Dogs have significantly changed the way we live our lives. Aside from being wonderful family companions, dogs also play significant roles for people with specials needs.
Special-needs dogs serve an important purpose for the disabled. This means that the “cute and fluffy” is not a factor in determining whether a dog is suitable as a service companion.
The most vital factor is the dog’s capability to meet a disabled person’s needs. So, temperament, trainability, and hereditary breed traits must be considered when selecting breeds with the potential to become service companions.
Here are the 5 top dog breeds trained as service companions:
Seventy percent of Guide Dogs for the Blind are Labrador Retrievers because they have been found “to be the most successful breed used for guide dogs. In fact, the Labrador Retriever is the dog most often used for guide dog programs throughout the world.” Labradors are hardworking, extremely intelligent, and are very friendly and sociable.
The Golden Retriever has a very calm temperament. They are also highly intelligent with a low level of dog aggression. This breed tends to be very loyal to their owners and family. They were bred for strength and endurance and are an ideal size to be a service companion.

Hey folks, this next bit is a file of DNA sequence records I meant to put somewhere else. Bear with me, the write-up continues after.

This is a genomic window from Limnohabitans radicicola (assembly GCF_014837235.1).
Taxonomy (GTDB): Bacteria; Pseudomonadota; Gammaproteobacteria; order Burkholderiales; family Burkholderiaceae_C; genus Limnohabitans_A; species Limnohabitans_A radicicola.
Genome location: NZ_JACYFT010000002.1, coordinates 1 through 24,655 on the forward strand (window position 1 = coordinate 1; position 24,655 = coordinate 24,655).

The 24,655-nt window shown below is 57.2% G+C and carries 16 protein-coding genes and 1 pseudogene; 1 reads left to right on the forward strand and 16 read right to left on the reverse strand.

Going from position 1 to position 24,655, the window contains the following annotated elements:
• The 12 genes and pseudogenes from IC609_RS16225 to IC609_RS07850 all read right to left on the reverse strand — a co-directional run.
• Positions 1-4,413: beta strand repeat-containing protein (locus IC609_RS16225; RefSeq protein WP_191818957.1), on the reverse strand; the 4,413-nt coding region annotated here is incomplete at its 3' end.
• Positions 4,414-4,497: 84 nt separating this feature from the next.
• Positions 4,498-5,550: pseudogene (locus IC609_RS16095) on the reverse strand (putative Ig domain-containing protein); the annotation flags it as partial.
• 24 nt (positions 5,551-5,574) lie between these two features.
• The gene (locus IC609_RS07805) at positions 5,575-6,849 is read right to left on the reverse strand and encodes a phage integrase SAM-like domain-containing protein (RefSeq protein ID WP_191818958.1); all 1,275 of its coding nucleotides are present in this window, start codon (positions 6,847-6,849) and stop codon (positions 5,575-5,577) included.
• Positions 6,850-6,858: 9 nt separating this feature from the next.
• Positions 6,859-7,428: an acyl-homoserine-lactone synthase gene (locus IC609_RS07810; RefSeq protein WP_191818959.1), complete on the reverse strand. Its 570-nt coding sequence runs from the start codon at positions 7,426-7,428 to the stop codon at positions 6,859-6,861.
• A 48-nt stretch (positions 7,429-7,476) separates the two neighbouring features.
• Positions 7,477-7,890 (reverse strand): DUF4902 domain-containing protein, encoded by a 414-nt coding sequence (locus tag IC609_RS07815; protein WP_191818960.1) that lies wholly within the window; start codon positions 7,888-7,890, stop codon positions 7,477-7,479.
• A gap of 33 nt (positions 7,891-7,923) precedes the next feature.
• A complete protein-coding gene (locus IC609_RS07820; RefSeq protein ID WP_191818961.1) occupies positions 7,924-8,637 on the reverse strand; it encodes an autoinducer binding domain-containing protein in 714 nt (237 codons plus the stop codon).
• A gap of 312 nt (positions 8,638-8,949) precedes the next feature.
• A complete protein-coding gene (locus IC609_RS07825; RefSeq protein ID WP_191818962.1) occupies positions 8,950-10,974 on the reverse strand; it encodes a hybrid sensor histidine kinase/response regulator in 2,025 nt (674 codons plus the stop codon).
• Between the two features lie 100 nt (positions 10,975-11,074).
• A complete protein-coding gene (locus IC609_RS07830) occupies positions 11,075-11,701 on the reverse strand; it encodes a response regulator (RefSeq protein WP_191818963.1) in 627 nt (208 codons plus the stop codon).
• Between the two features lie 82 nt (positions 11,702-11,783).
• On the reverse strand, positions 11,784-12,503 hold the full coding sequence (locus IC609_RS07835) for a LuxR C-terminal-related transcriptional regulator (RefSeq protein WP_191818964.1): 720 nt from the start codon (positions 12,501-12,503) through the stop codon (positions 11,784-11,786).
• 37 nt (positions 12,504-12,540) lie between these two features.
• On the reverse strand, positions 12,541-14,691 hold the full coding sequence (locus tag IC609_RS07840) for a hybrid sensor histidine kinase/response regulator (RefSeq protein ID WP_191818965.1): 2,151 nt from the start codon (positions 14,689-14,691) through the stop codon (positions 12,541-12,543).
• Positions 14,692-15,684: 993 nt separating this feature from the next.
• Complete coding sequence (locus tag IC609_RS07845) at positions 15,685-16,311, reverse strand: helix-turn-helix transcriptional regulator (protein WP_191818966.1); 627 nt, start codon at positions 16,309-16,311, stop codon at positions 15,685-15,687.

This dog breed used to be the standard for service dogs for the blind. German Shepherd dogs are bred specifically for their intelligence. They are also very devoted and courageous. This very versatile breed excels at almost any job. They are often used as police service dogs.
Poodles are less common as special-needs dogs, but they are very intelligent. They are an excellent option for disabled people with allergies. American Poodles at Work states, “We have years of experience with poodle training and are quite convinced that our faith in them as assistance animals is well placed. Poodles love to ‘work’ and we love to teach them.”
Terriers, Cocker Spaniels, Lhasa Apsos, Shih Tzus, and Chihuahuas
These little dogs cannot pick up a pair of shoes, open a door nor physically assist their owners, but they are often used as hearing service companions. According to Assistance Dogs International, “The great majority of Hearing Dog applicants request small- to medium-sized dogs, so most hearing dogs are Sheltie size or smaller. In addition to size, personality and temperament are important for a Hearing Dog. They must be energetic, ready to work in an instant when a sound occurs. They must be friendly and people oriented.”
Image credits: Guide Dogs for the Blind/Facebook